Hello fitness enthusiasts! How are you doing on this fine Friday? Have you ever heard the term “You are what you eat” and just shrugged it off? Well, I am here to tell you that you are totally what you eat. Today’s subject shall be about nutrition and what the it is. This will be a collaborative effort with my good friend Wikipedia giving us some history. Say, “Hi” Wiki.
Nutrition is still in its scientific infancy. The most recent form of proper nutrition is about a hundred years old and still being heavily inspected and tweaked as to what is proper, but nutrition has always be around in some way shape or form since as far back as 2500 BC with some talk about not eating onions for three days if you had stomach pains. I kid you not, there was a stone tablet that actually said that in some manner. Crazy, I know. The vitamin C deficiency that causes scurvy was discovered in around 1500 BC, although it wasn’t proved with modern science until 1932 by Albert Szent-Györgyi. The call for moderation with food and emphasis on exercise came to be around 400 BC with Hippocrates. So, you can see that nutrition has existed for a very long time, but within the last 100 years has gotten pretty scientific.
We could delve deeper into the history of nutrition, but it gets pretty crazy with talk about four elements (earth, wind, water, fire) or hot (meats, blood, spices, etc) and cold (green vegetables) so I won’t get into that. Hey, you! Back over here, pay attention. As I was saying, within the last 100 years nutrition has become very scientific. From 1926 through 1936 all of the major vitamins were isolated and synthesized. During WWII (1941) the first Recommended Daily Allowances were established by the National Research Council. In 1992 we saw the first government designed nutritional food pyramid. Now, in 2015 you can’t view anything on the internet without seeing some form of dietary plan or news article related to health and wellness.
Is it just me or does that actually look delicious?
Nutrition divides everything into two categories: Macronutrients and Micronutrients. Macronutrients are needed in large amounts as compared to micronutrients. Macronutrients consist of carbohydrates, fats, proteins, and water. Micronutrients consist of minerals, vitamins, phytochemicals, and antioxidants. Carbs can be broken down into complex and simple categories. Simple carb digestion begins immediately in the mouth and makes its way into the bloodstream faster for instant short-lived energy. Complex carbs (fiber, dietary fiber being very important) are a bit harder for the body to break down and, therefore, provide a longer lasting source of energy. Fats can be separated into saturated and unsaturated (monounsaturated and polyunsaturated) fats, which are important to the body’s transportation system. Proteins are enzymes and amino acids integral to the maintenance of the human body’s structure (muscle, skin, hair, nails, etc.). Water doesn’t need any further explanation beyond that your body is 60% water and without it we cannot exist. Soda and coffee and all those not so good things all contain water as well as many other chemical components that either provide some benefit or hindrance in some fashion according to some new scientific study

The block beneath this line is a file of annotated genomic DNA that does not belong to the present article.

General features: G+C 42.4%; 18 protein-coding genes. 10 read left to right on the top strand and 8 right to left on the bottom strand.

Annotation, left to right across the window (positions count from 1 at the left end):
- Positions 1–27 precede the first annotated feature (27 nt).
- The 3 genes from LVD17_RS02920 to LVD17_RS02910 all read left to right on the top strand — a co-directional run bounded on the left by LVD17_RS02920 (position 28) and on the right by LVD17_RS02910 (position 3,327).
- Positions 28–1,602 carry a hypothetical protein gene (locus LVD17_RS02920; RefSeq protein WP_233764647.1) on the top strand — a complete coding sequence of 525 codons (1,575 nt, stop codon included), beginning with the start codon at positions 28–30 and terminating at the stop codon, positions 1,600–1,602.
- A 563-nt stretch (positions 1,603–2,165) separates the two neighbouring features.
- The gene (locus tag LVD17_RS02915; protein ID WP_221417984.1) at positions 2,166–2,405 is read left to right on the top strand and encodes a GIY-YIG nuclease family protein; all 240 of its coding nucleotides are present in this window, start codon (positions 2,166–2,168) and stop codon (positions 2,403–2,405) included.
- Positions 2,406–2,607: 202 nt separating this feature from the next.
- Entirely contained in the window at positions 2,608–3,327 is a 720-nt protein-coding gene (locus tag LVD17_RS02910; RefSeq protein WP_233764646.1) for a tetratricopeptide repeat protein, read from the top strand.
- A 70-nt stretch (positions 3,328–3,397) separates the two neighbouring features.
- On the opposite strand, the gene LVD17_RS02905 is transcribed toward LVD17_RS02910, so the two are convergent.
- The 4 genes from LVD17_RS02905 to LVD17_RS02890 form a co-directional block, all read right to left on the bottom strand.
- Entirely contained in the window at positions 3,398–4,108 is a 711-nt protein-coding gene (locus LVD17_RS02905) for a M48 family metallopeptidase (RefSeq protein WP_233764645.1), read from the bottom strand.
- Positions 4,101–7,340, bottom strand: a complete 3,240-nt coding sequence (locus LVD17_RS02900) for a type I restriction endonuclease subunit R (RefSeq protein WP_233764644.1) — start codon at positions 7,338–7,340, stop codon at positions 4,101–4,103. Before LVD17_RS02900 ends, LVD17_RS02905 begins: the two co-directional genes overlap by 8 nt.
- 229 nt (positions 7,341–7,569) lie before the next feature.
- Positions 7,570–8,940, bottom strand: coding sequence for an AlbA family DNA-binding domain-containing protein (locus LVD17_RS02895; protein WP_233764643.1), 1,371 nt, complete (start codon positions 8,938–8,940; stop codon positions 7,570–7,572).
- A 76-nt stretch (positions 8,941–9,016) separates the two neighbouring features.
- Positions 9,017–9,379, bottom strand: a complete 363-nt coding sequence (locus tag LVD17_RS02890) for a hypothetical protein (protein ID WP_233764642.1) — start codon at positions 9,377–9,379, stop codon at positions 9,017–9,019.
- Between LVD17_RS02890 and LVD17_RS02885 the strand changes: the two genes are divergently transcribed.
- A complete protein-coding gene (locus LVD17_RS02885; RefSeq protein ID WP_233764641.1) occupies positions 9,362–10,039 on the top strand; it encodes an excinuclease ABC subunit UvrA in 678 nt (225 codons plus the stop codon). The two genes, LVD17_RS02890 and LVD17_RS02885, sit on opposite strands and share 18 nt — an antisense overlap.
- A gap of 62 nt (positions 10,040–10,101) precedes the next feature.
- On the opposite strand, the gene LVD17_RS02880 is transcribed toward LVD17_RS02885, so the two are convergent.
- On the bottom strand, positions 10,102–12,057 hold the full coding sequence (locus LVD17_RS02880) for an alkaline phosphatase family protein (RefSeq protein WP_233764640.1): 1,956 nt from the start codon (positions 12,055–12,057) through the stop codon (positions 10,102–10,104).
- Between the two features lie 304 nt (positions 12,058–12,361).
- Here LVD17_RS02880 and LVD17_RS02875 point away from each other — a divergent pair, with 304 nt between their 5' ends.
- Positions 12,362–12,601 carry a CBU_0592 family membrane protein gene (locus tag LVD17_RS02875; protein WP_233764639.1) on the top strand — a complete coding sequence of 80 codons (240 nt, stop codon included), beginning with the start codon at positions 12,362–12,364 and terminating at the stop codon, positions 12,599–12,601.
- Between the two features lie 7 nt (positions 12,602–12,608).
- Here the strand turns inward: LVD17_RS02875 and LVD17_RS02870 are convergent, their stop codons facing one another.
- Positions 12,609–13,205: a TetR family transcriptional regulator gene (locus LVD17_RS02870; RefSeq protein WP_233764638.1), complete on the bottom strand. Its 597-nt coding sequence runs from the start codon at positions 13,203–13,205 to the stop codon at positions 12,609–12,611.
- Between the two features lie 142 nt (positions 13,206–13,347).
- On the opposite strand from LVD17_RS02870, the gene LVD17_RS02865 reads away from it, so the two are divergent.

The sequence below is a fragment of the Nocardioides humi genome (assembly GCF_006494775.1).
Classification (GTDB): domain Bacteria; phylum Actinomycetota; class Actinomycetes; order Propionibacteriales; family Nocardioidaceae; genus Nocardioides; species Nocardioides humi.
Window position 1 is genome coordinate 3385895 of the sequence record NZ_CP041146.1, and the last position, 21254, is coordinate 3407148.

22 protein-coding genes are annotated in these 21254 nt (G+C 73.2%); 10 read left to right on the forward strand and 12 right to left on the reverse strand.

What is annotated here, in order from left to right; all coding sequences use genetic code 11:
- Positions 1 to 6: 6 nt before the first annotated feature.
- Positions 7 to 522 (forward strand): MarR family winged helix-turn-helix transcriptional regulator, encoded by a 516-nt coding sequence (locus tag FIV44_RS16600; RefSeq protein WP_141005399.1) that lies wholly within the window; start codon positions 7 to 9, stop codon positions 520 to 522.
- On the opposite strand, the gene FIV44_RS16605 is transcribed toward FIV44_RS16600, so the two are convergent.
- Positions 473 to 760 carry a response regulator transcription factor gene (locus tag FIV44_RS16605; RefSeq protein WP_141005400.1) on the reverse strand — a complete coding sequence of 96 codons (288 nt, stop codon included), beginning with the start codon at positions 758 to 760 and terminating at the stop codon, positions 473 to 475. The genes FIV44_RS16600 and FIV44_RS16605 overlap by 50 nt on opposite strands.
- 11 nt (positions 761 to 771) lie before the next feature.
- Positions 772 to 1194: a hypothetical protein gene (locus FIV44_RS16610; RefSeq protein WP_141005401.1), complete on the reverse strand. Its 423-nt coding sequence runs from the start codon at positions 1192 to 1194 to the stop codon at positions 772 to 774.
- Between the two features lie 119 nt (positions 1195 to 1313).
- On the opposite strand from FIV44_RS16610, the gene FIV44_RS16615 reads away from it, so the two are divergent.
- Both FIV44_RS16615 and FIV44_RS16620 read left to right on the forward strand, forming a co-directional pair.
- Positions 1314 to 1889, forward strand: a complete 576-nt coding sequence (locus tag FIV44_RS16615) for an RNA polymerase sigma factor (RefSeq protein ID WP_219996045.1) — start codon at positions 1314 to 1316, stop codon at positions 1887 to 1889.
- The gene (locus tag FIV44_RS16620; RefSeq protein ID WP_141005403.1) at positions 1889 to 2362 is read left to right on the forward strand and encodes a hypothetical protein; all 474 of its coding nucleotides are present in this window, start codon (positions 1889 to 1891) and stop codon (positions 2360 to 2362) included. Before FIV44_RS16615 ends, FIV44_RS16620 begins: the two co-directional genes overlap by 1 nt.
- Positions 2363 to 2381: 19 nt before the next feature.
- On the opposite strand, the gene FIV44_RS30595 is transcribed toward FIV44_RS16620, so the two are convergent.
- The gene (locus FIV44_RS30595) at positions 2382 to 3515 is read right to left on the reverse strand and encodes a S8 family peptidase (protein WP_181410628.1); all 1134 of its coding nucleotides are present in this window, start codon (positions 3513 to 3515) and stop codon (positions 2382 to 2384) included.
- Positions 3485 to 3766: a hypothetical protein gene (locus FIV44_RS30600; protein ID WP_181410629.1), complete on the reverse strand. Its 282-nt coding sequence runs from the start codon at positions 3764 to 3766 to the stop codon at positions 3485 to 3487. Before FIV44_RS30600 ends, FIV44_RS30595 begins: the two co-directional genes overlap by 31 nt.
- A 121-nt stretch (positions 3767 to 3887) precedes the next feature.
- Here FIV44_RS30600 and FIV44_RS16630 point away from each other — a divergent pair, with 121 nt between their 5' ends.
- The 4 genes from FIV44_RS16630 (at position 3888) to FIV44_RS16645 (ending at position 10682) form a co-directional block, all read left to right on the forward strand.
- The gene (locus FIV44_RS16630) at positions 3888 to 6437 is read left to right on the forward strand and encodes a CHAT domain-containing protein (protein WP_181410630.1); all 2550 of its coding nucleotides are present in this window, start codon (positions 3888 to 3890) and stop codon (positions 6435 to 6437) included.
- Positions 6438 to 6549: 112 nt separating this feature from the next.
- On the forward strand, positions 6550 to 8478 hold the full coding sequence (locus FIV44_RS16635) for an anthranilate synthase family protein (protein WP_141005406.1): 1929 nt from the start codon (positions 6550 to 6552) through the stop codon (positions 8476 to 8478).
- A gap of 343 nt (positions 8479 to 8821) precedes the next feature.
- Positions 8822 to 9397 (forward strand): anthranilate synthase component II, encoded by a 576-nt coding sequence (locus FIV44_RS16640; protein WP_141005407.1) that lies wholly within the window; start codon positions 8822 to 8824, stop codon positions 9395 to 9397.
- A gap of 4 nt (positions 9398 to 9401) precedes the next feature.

On to micronutrients! These can be divided into several categories. Macrominerals consist of calcium, chlorine as chloride ions, magnesium, phosphorus, potassium, sodium and sulfur. Trace minerals consist of cobalt, copper, chromium, iodine, iron, manganese, molybdenum, nickel, selenium, and zinc. Phytochemicals are chemicals found in plants that can act as antioxidants but not all phytochemicals are antioxidants. Where did everyone go?
Okay! Well, if you would really like to know more about this subject, Wiki would be more than happy to give you a very detailed report on it as well as numerous other subjects that are also involved (https://en.wikipedia.org/wiki/Nutrition). Leave a comment down below or feel free to email me at Joe@dedicatedfit.com. Don't forget to check out the online workout database. Until next week, stay healthy everyone!